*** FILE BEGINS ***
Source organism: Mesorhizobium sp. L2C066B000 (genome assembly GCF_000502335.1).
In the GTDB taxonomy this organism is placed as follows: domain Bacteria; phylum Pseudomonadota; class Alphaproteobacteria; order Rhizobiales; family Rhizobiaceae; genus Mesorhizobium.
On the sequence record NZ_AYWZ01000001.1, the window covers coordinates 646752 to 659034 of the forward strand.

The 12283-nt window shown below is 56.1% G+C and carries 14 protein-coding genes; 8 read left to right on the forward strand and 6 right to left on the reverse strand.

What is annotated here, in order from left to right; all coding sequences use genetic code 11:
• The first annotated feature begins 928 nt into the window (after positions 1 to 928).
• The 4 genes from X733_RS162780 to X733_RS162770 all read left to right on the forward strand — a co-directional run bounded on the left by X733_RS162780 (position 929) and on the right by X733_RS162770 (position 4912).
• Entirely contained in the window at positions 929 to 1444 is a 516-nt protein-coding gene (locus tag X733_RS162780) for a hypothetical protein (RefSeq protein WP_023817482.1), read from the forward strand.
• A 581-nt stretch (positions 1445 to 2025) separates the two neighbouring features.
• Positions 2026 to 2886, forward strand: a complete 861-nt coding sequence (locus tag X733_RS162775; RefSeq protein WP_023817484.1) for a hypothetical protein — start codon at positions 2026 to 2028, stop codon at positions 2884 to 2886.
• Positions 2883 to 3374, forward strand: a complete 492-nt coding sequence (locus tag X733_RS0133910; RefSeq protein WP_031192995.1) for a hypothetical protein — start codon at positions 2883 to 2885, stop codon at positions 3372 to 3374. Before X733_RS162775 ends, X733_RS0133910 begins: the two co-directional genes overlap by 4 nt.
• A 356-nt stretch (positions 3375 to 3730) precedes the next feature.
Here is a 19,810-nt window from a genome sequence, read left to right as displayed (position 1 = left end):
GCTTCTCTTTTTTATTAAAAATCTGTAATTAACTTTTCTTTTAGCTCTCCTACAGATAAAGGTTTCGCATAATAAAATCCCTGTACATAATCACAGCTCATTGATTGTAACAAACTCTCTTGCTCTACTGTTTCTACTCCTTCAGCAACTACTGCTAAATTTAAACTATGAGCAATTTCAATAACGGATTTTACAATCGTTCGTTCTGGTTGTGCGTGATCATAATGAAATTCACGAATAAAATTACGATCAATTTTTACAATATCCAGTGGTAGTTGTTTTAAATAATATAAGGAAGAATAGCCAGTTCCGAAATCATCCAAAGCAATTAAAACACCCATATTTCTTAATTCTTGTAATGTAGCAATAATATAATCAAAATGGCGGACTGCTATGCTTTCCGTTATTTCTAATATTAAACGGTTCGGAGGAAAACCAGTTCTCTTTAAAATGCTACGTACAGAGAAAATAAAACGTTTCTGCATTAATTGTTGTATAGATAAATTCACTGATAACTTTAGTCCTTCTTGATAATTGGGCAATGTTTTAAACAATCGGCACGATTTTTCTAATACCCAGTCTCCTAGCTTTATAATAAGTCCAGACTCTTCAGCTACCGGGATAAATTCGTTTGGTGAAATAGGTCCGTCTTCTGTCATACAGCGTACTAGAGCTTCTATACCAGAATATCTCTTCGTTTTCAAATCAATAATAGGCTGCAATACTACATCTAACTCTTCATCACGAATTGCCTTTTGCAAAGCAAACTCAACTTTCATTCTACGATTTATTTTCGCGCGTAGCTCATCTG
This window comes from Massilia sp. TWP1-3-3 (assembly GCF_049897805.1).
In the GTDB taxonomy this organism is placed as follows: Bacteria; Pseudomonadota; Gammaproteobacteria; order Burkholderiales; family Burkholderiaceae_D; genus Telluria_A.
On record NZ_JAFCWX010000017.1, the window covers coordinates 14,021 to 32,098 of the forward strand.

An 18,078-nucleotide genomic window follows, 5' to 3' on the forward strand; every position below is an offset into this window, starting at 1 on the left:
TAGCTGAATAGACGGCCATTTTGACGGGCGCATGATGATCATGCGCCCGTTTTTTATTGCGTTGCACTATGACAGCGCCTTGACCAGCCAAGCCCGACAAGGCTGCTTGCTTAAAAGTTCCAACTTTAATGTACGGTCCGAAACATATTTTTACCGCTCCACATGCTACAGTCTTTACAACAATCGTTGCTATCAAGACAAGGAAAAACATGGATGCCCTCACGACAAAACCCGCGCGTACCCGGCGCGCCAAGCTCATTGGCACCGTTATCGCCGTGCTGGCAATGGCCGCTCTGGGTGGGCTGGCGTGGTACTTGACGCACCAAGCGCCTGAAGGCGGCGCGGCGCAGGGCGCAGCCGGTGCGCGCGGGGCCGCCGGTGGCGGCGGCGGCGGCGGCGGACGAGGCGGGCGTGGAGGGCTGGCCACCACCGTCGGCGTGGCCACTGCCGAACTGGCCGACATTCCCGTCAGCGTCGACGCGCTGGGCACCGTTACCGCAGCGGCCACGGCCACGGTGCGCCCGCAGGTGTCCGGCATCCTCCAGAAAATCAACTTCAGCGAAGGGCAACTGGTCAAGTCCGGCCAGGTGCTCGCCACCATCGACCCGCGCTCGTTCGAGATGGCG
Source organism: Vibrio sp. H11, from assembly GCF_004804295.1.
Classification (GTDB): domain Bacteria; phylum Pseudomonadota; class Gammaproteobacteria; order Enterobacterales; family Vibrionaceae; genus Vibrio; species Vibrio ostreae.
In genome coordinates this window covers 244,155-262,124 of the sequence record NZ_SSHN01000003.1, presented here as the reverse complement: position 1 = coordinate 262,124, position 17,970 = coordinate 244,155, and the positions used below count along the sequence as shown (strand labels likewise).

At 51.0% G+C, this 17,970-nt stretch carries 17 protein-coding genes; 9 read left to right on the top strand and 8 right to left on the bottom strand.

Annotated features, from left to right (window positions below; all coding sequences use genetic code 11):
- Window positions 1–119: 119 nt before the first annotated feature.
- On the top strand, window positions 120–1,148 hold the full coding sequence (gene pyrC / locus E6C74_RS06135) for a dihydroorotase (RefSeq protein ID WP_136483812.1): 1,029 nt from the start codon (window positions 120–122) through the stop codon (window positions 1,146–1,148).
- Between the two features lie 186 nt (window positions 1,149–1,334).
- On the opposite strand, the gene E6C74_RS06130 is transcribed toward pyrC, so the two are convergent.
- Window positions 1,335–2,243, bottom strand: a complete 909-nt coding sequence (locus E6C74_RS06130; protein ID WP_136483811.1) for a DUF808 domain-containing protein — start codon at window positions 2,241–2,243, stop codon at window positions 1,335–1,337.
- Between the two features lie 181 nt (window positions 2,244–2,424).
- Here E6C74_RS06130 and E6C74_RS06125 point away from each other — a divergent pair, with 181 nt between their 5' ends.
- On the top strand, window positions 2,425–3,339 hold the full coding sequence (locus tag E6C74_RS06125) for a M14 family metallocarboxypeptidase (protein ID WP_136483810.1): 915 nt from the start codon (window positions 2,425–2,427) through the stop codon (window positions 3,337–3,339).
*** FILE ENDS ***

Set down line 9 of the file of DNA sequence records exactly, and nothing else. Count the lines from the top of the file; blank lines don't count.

• A 581-nt stretch (positions 1445 to 2025) separates the two neighbouring features.